Wilbur and Orville Wright based their designs of the first airplane from countless hours studying birds in flight. They scrutinized the air patterns surrounding their wings as they flew and analyzed how they were able to keep control. They also gathered as many books as possible on the topic of birds – they even wrote to the Smithsonian Institution to borrow from their collection.
From the results of their findings, they then built kites and gliders to methodically test their learned assumptions regarding a bird’s flight. While testing the gliders, they photographed the flight to create a reference for their next prototype. One glider in particular preformed terribly and was considered a huge failure by both brothers. Through this failure, the brothers questioned some of their basic assumptions, namely The Lift Equation. Their findings from this particular prototype proved to be a big step towards building an airplane that was capable of safely carrying passengers.
Throughout their process, the Wright brothers were continuously learning what they were doing correctly as well as improving from their failures. Each subsequent prototype reflected this knowledge, proving better than the last. Even with competition from Samuel Langley, who had a larger budget and increased resources, the Wright brothers were still able to build and launch the world’s first airplane.
I enjoy the Wright brothers’ process because it can be adapted so well to the way we work at thoughtbot and is a great lesson on iteration. Conducting design research by studying birds helped the Wright brothers create a more complete understanding of the problem. Their methods and process, which resulted in an eventual working airplane, enforce the need for having a continual feedback loop.
Just like the Wright brothers, we need to have a continual feedback loop throughout the design and development process. This allows us to continually test our designs to validate new features and ideas. We learn valuable information from our failures as well as successes.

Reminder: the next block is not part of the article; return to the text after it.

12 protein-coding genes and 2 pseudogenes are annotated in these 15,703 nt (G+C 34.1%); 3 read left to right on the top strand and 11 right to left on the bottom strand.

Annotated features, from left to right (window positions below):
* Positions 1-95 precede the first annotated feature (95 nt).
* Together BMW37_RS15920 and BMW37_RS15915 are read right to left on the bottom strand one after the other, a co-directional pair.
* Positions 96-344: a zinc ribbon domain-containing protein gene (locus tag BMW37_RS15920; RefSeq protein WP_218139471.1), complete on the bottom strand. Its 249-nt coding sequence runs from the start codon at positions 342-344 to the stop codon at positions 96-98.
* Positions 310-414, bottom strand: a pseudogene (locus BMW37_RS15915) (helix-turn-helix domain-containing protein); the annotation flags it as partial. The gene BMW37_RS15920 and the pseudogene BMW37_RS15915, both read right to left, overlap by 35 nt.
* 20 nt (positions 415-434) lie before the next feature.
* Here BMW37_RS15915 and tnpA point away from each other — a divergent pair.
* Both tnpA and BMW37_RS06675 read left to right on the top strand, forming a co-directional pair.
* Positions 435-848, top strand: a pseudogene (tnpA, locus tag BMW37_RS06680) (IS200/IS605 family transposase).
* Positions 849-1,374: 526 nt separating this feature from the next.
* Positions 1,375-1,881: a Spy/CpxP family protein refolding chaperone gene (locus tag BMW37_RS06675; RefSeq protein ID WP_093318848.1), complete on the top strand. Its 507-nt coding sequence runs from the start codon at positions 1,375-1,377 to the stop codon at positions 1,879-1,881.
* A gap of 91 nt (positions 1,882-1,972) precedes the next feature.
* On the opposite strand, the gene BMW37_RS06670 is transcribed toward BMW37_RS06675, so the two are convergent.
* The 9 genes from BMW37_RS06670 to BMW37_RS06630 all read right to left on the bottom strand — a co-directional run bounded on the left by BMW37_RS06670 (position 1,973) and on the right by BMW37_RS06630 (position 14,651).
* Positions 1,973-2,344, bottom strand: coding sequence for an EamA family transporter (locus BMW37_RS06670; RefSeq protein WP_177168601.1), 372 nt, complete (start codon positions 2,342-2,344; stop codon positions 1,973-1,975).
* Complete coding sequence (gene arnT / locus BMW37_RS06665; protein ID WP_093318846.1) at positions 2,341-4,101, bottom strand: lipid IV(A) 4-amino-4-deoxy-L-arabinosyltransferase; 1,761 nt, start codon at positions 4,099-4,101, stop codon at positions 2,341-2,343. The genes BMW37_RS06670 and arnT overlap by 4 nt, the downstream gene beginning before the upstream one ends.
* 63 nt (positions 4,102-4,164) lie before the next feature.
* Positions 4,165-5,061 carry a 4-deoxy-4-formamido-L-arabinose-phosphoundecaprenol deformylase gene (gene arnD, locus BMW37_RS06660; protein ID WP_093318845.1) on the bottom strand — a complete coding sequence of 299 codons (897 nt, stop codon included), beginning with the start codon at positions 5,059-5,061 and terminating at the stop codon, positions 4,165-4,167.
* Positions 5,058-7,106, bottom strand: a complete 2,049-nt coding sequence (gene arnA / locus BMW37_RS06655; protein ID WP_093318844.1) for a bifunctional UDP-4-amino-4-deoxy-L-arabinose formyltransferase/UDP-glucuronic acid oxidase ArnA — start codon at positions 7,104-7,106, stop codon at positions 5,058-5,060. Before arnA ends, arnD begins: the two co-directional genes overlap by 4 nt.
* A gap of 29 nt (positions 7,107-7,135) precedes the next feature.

When discussing the prototyping stage for design sprints, we tend to focus more on the artifact, whether it is HTML or Invision, than we do on how the prototype should be used. It’s easy to miss the idea that the prototype is simply a talking point for testing in a user interview at the end of the sprint. The purpose of the prototype is to put users in front of the features we think solve the problem that we think they have and learn from the interaction they have with it. The real value isn’t built up in the artifact, it’s in the information we get after watching people use the artifact. We get to see if users accomplish the job-to-be-done better, faster, or easier than what they are currently using. If they can’t, we dig deeper to find out why is this. Do we have the wrong context and motivation? Or maybe the wrong pain point?
Even if we find out through testing that the prototype is a failure, our overall direction isn’t compromised. The Wright brothers proved that there is a lot of value in learning what will not be successful. It’s better to find out quickly that you are going in the wrong direction and learn why. It’s that learning that we get from the prototype that is of real importance.